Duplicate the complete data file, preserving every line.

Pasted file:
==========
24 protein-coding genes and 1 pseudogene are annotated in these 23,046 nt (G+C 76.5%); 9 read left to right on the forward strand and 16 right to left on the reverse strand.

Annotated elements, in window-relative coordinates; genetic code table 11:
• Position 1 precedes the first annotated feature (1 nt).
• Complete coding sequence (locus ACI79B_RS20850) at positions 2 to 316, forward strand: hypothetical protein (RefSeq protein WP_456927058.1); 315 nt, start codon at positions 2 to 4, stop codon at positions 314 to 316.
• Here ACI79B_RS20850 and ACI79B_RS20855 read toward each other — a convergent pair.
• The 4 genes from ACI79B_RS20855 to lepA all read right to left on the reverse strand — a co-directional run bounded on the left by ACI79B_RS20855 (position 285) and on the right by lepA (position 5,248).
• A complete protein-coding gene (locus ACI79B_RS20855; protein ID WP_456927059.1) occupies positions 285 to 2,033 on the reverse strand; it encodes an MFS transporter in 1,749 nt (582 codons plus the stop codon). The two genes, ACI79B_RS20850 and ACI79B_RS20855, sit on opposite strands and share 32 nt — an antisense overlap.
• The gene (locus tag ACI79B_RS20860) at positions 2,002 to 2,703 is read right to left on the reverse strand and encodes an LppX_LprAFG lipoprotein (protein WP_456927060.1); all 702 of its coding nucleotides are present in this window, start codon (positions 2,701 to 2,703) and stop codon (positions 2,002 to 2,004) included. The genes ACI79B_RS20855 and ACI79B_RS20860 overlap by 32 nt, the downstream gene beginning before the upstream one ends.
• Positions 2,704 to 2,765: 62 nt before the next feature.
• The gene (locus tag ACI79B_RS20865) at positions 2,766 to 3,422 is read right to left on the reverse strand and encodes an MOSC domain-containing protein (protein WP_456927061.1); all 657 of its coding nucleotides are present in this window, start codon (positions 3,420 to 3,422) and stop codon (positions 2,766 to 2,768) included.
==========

24 protein-coding genes and 1 pseudogene are annotated in these 23,046 nt (G+C 76.5%); 9 read left to right on the forward strand and 16 right to left on the reverse strand.

Annotated elements, in window-relative coordinates; genetic code table 11:
• Position 1 precedes the first annotated feature (1 nt).
• Complete coding sequence (locus ACI79B_RS20850) at positions 2 to 316, forward strand: hypothetical protein (RefSeq protein WP_456927058.1); 315 nt, start codon at positions 2 to 4, stop codon at positions 314 to 316.
• Here ACI79B_RS20850 and ACI79B_RS20855 read toward each other — a convergent pair.
• The 4 genes from ACI79B_RS20855 to lepA all read right to left on the reverse strand — a co-directional run bounded on the left by ACI79B_RS20855 (position 285) and on the right by lepA (position 5,248).
• A complete protein-coding gene (locus ACI79B_RS20855; protein ID WP_456927059.1) occupies positions 285 to 2,033 on the reverse strand; it encodes an MFS transporter in 1,749 nt (582 codons plus the stop codon). The two genes, ACI79B_RS20850 and ACI79B_RS20855, sit on opposite strands and share 32 nt — an antisense overlap.
• The gene (locus tag ACI79B_RS20860) at positions 2,002 to 2,703 is read right to left on the reverse strand and encodes an LppX_LprAFG lipoprotein (protein WP_456927060.1); all 702 of its coding nucleotides are present in this window, start codon (positions 2,701 to 2,703) and stop codon (positions 2,002 to 2,004) included. The genes ACI79B_RS20855 and ACI79B_RS20860 overlap by 32 nt, the downstream gene beginning before the upstream one ends.
• Positions 2,704 to 2,765: 62 nt before the next feature.
• The gene (locus tag ACI79B_RS20865) at positions 2,766 to 3,422 is read right to left on the reverse strand and encodes an MOSC domain-containing protein (protein WP_456927061.1); all 657 of its coding nucleotides are present in this window, start codon (positions 3,420 to 3,422) and stop codon (positions 2,766 to 2,768) included.